Let me start off by introducing myself: my name is Michelle Goyke and I am the blogger for the Williams-Mystic Class of Fall ’14. Only five weeks into the semester, I can confidently say that I have already witnessed how life-changing the Williams-Mystic Program can be.
Currently, I am a Communication Arts major at The College of New Rochelle located in my hometown, New Rochelle, NY. Only a 5 minute commute away from home, the College of New Rochelle has provided me with both great convenience and opportunities. One such opportunity was the chance to attend Williams-Mystic.
After living in the same city for 20 years, the idea of packing up and moving to a new city and state was both nerve-wracking and exciting. Although I am a junior in college, I felt like a freshman leaving the comforts of home for the first time. Upon my arrival to Mystic, I was in complete awe as I admired all of the exciting sites the village has to offer. As I began to move in my belongings and got to met my housemates, I was thrilled that we connected instantly. From kayaking trips to pancake breakfasts, everlasting memories are being made on a daily basis. There were so many positive vibes being exchanged that my transition came with great ease and within one week, Mystic, CT became my home.
Thus far, Williams-Mystic has offered quite a unique academic experience. This semester, I am gaining an interdisciplinary perspective by studying various topics, such as the regulation and management of coastal waters in Marine Policy, erosion and sedimentation in Oceanographic Processes, and Mystic’s role in the American fishing industry in Maritime History. In Maritime Literature, I get to deeply immerse myself in readings that I can relate to my modern-day experiences as I travel to the same areas that the authors base their stories. I have found the way we connect literature and scientific findings to hands-on learning and real-life experiences to be such a fascinating and engaging way to learn. This allows me to deeply relate and connect the experiences I have with the information I am receiving. My favorite part about our hands-on learning is how often we have a traveling classroom: one class may take place on the Charles W. Morgan and the next may be a plane ride away. How many people can say that they have had class on a dock at the Mystic Seaport, at Barn Island Marsh in their foulies, or aboard a tall ship in the Pacific Ocean? Not many.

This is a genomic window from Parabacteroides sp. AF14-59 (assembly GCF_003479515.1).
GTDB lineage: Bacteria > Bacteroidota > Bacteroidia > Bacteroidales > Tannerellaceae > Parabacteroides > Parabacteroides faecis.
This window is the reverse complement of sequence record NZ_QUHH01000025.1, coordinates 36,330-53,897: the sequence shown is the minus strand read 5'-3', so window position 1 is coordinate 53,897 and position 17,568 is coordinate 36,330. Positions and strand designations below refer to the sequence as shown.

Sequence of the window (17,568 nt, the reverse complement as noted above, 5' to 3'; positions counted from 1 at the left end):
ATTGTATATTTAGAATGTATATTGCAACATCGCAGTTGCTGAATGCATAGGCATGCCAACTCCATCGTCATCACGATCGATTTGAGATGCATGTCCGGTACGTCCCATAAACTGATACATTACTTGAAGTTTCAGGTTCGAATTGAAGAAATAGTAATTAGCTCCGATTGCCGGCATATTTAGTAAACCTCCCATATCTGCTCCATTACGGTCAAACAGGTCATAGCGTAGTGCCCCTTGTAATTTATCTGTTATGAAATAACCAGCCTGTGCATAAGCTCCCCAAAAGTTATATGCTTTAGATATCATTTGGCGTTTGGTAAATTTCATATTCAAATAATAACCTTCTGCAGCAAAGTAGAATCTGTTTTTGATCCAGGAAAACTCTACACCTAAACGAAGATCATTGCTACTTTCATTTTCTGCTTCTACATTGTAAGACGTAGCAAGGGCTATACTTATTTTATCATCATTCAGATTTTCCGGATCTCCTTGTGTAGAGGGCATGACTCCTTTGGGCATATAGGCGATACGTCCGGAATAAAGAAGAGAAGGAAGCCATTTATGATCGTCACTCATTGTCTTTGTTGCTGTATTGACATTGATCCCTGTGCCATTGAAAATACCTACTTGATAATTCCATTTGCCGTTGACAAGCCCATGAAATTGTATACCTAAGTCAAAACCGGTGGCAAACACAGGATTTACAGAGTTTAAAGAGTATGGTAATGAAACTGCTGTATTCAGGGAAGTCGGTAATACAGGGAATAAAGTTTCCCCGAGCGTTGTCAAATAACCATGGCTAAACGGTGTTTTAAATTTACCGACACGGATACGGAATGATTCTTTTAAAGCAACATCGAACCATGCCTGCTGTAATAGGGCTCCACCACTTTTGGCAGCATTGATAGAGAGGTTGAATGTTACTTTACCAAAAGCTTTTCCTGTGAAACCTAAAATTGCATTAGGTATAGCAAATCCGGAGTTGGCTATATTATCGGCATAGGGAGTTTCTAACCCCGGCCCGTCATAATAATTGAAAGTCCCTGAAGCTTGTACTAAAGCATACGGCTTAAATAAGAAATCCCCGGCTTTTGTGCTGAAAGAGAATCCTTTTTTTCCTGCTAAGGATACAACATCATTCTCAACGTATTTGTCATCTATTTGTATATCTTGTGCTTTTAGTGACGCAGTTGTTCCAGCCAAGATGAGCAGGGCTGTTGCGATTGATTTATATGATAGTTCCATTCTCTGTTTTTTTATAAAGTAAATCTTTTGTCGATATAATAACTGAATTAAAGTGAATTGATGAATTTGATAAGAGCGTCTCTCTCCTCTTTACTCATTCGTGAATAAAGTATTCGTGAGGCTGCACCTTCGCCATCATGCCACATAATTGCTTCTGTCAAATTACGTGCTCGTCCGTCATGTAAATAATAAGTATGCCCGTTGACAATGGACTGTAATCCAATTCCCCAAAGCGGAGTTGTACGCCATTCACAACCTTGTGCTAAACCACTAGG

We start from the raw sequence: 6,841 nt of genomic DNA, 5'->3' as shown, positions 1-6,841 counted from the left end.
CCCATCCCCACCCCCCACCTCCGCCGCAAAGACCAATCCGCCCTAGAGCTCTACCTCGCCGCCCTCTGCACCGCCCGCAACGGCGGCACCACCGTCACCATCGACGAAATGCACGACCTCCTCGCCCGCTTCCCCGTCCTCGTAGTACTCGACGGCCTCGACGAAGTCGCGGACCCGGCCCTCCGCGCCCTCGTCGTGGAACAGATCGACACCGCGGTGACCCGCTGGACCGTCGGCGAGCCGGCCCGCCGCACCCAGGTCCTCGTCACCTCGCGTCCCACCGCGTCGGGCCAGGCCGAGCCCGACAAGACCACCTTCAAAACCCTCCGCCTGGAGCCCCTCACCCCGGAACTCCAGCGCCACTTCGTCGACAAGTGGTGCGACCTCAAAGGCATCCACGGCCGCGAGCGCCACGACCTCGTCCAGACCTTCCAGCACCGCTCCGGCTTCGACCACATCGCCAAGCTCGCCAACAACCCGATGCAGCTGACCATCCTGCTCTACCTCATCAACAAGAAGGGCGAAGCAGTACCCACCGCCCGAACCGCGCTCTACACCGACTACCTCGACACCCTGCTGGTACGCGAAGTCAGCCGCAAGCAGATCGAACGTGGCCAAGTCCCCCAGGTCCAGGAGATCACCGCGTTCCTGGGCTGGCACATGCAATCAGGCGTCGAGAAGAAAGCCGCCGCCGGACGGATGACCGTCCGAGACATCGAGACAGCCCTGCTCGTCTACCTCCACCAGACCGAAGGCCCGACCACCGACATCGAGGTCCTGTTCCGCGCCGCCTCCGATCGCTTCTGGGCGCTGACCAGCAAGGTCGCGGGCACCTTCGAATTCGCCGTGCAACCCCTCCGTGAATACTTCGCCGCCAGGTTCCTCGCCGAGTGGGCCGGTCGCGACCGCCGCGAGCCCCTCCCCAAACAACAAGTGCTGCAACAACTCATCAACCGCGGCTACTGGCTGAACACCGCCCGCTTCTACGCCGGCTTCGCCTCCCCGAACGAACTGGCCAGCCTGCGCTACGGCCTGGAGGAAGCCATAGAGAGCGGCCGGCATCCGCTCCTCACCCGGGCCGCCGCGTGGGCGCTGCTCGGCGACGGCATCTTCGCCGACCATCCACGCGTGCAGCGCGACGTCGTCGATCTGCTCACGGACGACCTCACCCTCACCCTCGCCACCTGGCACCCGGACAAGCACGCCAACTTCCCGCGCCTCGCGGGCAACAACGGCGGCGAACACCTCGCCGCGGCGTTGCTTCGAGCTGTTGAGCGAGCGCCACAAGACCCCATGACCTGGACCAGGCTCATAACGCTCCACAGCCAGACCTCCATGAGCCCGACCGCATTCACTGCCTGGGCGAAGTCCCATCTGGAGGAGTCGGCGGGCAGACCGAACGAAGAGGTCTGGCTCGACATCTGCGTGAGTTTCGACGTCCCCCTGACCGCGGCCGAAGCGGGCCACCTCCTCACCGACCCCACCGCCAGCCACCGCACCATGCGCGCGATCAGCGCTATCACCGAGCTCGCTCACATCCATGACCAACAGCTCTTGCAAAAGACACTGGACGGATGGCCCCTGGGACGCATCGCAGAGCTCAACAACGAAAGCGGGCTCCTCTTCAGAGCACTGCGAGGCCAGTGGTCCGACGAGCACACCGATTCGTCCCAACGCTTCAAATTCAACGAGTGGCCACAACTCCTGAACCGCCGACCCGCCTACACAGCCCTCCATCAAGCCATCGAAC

Fair Winds and Smooth Sailing,
Good morning from the SSV Tole Mour! Getting used to everything moving isn’t easy – even standing still takes effort – but we are all getting our sea legs and enjoying sailing the beautiful Channel Islands. We’ve seen sea lions, flying fish, dolphins, pelicans, cormorants, and some fantastic floating seaweeds.
Students have now stood watch through their first full night at sea. As part of watch, they are setting and striking sails under the direction of the captain and mates, steering, completing boat checks, standing lookout, plotting our position on the chart, and making scientific measurements. Today we will complete our first oceanographic Super Station, and with any luck we will bring back a sediment sample from the seafloor and measure the properties of the water column to better understand the geological, physical, and chemical controls on life in these waters.
Lisa Gilbert, Associate Professor of Geosciences & Marine Science